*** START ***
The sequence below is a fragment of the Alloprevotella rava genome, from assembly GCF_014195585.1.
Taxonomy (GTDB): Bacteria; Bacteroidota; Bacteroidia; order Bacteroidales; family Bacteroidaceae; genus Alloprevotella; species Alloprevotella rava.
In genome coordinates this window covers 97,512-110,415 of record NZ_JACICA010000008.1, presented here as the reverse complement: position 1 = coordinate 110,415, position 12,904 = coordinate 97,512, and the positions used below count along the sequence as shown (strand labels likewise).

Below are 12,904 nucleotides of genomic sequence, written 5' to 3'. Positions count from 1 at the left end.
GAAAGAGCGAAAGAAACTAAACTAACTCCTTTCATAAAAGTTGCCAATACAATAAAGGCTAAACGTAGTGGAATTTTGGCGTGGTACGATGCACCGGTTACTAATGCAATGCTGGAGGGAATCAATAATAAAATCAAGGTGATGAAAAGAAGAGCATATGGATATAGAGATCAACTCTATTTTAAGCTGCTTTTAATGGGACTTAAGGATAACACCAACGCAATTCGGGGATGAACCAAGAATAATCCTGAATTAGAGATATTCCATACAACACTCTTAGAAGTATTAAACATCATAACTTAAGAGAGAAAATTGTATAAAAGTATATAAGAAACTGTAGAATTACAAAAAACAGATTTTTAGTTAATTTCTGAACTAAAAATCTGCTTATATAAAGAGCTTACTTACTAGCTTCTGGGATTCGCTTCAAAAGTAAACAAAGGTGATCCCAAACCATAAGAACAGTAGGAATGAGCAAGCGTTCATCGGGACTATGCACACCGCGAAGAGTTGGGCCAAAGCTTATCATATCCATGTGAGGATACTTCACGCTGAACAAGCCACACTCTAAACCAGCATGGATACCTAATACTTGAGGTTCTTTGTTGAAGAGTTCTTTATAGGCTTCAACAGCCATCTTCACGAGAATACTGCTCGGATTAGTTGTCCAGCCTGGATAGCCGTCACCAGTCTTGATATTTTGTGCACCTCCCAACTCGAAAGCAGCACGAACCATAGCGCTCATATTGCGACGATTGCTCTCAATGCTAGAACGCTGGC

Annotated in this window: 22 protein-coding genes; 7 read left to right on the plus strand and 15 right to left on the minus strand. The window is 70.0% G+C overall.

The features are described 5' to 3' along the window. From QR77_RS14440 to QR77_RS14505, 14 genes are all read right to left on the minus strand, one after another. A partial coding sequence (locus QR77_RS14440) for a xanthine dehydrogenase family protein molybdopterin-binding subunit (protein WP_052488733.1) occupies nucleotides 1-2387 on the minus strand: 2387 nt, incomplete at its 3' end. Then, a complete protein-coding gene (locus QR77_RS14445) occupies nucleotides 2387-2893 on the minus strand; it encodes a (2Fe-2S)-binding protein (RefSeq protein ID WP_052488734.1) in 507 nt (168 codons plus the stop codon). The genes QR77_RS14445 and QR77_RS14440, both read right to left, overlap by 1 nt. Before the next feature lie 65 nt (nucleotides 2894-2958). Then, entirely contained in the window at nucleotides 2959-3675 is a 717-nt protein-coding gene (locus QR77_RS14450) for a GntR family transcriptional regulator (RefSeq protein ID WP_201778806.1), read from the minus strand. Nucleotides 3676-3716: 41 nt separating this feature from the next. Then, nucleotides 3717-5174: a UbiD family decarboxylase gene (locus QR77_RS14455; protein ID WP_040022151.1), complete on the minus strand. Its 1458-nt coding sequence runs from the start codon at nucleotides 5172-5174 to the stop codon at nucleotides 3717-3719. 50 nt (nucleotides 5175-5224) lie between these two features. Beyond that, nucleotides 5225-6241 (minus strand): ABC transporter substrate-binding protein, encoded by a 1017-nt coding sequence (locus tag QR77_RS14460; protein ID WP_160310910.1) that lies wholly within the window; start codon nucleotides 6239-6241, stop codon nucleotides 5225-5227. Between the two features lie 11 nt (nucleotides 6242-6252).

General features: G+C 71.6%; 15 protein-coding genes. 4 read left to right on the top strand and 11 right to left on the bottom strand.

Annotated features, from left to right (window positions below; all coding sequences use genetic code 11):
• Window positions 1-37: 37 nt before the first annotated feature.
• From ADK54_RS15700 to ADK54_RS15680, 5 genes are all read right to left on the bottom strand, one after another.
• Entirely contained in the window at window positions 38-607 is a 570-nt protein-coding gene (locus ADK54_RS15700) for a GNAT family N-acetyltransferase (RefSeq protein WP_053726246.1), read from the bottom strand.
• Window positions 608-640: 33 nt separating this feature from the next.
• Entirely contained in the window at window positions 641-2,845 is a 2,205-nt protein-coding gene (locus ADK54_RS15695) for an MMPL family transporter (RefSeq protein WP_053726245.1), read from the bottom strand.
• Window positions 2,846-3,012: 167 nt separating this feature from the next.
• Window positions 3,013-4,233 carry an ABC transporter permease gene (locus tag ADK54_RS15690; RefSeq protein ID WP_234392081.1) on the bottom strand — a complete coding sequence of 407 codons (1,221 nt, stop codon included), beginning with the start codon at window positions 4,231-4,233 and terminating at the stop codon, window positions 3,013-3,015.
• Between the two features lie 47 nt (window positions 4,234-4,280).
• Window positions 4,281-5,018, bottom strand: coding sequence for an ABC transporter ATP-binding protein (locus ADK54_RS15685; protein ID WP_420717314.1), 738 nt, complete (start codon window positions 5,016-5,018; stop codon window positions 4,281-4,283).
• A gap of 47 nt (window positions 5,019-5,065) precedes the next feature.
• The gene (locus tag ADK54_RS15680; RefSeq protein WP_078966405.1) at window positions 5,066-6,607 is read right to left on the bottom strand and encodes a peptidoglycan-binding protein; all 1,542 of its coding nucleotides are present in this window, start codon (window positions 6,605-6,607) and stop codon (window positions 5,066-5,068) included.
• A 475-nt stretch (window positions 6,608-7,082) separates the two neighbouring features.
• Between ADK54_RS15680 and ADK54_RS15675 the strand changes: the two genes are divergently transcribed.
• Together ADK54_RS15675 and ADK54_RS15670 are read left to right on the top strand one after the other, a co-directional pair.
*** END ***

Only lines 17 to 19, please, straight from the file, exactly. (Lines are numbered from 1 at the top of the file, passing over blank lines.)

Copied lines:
• Between the two features lie 47 nt (window positions 4,234-4,280).
• Window positions 4,281-5,018, bottom strand: coding sequence for an ABC transporter ATP-binding protein (locus ADK54_RS15685; protein ID WP_420717314.1), 738 nt, complete (start codon window positions 5,016-5,018; stop codon window positions 4,281-4,283).
• A gap of 47 nt (window positions 5,019-5,065) precedes the next feature.